Website Review:



Photo by JESHOOTS.COM on Unsplash

School is starting up again for many students, or if you’re like me, you’re up to three weeks through your first 2019 semester. Which means new headaches, added stress, and a lot of potential confusion as new classes, teachers and systems have to be figured out.

But there are handy tools out there that can help lessen some of the hassle. Recently I was given the opportunity to review a student GPA calculator, and it is quickly becoming one of my new favorite tools.

What is it?

Well, just that. A simple, easy to use GPA calculator.

GPA is one of those annoyingly weird numbers that some parts of society, in this case education, seem to be defined by. As a graduated homeschooler, I never really could understand what GPA was, or why it was important. When my transcript was being put together after graduation, my dad figured out the GPA part, and I just sort of ignored it. After exploring above site, I’m finally understanding what GPA is, and how it works. Not only is it a calculator, but the site also includes many helpful, well written articles about GPA, what it is, why it matters, and how to raise it.


A GPA calculator for college semesters, with instructional videos underneath on how to use it, as well as written step by step instructions, as well as a basic rundown of how the numbers are calculated.

There’s also a GPA calculator for high schoolers, with many similar functions, and a focus on a few extra ones for different type of high school courses. Like the college version, the high school calculator includes detailed, easy to follow instructions, and an overview of how everything is put together.

Both calculators allow the user to add extra classes and additional semesters, so an entire academic career can be input into the algorithm and tabulated in one fell swoop.

Finally there’s a total GPA calculator, which seems to be very similar to the other two, with little differentiation other than a running list at the top of GPA and total credit hours earned in the classes logged into the calculator.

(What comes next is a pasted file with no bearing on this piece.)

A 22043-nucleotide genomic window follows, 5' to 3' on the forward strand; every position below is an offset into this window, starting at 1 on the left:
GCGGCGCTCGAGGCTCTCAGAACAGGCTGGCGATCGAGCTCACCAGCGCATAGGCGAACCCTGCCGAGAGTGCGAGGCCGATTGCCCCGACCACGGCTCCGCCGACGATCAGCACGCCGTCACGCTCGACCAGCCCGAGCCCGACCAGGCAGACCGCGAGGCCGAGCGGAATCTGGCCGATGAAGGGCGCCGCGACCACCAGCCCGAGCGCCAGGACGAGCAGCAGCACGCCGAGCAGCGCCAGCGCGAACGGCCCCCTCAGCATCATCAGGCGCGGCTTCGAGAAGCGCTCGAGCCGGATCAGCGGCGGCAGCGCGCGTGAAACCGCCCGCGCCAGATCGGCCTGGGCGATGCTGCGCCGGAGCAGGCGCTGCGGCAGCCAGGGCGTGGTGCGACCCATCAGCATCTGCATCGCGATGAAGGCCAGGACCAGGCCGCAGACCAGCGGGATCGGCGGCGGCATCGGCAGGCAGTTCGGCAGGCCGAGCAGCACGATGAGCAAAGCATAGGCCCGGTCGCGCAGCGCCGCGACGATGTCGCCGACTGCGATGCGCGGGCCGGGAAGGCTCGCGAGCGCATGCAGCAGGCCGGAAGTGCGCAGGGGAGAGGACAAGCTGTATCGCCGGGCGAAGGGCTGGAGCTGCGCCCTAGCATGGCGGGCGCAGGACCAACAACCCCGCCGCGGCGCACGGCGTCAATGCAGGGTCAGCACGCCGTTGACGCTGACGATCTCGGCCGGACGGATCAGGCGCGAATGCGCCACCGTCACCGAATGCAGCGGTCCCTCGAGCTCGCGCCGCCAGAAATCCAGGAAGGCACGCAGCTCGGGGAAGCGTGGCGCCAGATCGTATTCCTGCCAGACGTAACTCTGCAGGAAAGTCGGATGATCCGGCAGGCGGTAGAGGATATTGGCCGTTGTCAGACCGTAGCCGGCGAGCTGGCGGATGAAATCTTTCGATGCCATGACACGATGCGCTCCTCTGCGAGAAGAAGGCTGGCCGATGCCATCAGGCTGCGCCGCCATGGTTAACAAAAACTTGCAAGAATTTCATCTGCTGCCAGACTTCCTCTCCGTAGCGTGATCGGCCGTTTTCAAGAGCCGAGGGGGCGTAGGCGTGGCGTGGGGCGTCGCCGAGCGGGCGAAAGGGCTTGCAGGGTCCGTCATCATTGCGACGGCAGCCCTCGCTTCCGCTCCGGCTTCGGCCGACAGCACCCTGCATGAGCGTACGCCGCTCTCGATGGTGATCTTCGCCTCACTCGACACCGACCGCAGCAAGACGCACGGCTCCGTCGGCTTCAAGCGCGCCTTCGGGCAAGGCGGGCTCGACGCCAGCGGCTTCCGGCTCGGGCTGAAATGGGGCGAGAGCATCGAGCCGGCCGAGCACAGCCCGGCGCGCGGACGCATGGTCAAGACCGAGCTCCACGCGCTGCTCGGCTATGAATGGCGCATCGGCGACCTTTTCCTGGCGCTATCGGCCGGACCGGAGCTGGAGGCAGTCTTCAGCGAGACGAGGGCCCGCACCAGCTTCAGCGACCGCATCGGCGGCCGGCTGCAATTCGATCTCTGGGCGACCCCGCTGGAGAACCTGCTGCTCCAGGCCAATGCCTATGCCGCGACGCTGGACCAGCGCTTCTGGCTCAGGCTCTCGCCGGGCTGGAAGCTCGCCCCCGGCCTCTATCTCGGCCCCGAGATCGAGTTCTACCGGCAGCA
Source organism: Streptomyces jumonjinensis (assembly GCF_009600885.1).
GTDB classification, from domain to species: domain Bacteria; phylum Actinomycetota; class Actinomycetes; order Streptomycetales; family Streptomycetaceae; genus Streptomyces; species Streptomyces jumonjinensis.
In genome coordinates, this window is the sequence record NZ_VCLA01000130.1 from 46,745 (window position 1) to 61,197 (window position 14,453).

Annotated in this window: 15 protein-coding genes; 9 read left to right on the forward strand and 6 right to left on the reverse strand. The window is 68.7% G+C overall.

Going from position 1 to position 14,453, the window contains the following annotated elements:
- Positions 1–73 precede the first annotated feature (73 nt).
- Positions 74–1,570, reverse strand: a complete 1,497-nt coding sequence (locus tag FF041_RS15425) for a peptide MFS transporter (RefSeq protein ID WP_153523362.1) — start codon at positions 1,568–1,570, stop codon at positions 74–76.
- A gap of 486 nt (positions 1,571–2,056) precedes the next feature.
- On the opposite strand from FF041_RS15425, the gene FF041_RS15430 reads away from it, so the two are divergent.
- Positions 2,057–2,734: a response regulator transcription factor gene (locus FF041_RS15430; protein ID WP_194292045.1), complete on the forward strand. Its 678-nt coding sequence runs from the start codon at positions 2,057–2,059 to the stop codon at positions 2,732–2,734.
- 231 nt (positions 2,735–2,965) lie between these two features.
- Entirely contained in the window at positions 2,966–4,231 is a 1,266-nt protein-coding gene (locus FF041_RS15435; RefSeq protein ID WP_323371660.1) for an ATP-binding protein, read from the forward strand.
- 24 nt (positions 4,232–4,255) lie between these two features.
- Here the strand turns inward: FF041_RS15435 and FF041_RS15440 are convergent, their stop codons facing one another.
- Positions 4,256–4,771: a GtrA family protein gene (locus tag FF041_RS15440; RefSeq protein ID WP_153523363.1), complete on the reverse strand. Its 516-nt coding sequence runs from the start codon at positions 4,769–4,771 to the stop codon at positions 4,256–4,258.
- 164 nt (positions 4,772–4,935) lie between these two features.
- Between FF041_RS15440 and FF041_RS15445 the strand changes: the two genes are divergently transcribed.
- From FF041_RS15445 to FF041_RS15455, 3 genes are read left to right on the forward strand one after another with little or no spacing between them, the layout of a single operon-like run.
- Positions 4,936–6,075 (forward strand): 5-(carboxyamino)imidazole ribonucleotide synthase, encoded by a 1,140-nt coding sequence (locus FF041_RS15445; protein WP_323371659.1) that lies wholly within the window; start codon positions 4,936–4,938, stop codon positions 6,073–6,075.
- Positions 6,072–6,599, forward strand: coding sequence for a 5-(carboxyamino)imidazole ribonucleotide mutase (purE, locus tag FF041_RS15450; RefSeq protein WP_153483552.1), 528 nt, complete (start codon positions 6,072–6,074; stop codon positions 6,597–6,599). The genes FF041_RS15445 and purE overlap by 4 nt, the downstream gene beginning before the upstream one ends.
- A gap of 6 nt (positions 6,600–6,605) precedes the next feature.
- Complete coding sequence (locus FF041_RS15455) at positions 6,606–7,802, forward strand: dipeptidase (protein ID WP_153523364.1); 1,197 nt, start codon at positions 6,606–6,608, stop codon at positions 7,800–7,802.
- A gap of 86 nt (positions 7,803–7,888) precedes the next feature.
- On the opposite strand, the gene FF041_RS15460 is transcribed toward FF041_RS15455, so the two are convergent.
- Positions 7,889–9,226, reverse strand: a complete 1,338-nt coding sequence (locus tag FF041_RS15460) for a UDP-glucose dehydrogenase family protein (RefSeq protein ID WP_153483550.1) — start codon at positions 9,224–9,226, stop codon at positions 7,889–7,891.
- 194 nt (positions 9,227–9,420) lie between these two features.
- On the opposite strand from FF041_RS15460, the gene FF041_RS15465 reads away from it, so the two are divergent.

My personal favorite though, is the class grade calculator. In addition to formulas for both high school and college GPA averaging, the site offers a calculator for figuring out what a specific classes GPA will turn out to be. Rather than having to sit down for thirty minutes with numbers and a regular calculator trying to figure out how it all needs to get put in, it’s nice to be able to just plug in numbers that are easy to find, and let the system figure the rest out for me. It saves time too. I even started plugging in grades for projects I haven’t even turned in yet, in order to see what grade ranges might yield target GPAs with what I’ve already completed.

In every calculator on the site, inputs and totals are automatically saved, so when a user goes back to the site on the same computer, everything they had put in is still there ready for them.

What I liked:

The simple, easy to navigate layout, step by step guides for use, and several articles on GPA FAQs. I also appreciate the effort the programmers went to, to include both a college as well as a high school oriented calculator, even though much of the information and formulas for calculation are similar. The attention to detail and functionality for all students in need of GPA information, no matter what level, showed an apparent attitude of mindfulness that some online sites I have seen before don’t appear to have.

And of course, not only having a regular GPA formula, but calculators for multiple grade functionalities was very nice to have

What I wasn’t a fan of:

While for me personally the automatic saving of what I input into the calculators wasn’t a huge deal, I can see how it could cause issues, or be just plain annoying, especially in situations where a person may be on a shared or public computer and not wish to let others see their grades/GPA. And option to choose to save the GPAs for next time would fix the issue, and could make for a smoother process all around.

The only other warning I would have is, at least personally, playing with the numbers and formulas got addictive, and I spent more time than I should have sticking random numbers into some of the calculators, just because I was curious what would happen. But maybe that’s just me.

What about you? What are some of your favorite student tools out there on the web?

2019 Goals and Plans

Originally December was going to have a post about writing during the busy holidays, and thoughts on that. But time got away from me, and nothing got done, so obviously anything I would have had to say on that wouldn’t have been valid anyway. :P. So instead, I’m doing a post that’s kind of more for me, but I always enjoy seeing what other people are planning and striving for, so maybe someone else out there will enjoy this too.

My writing goals for 2019.

Photo by J. Kelly Brito on Unsplash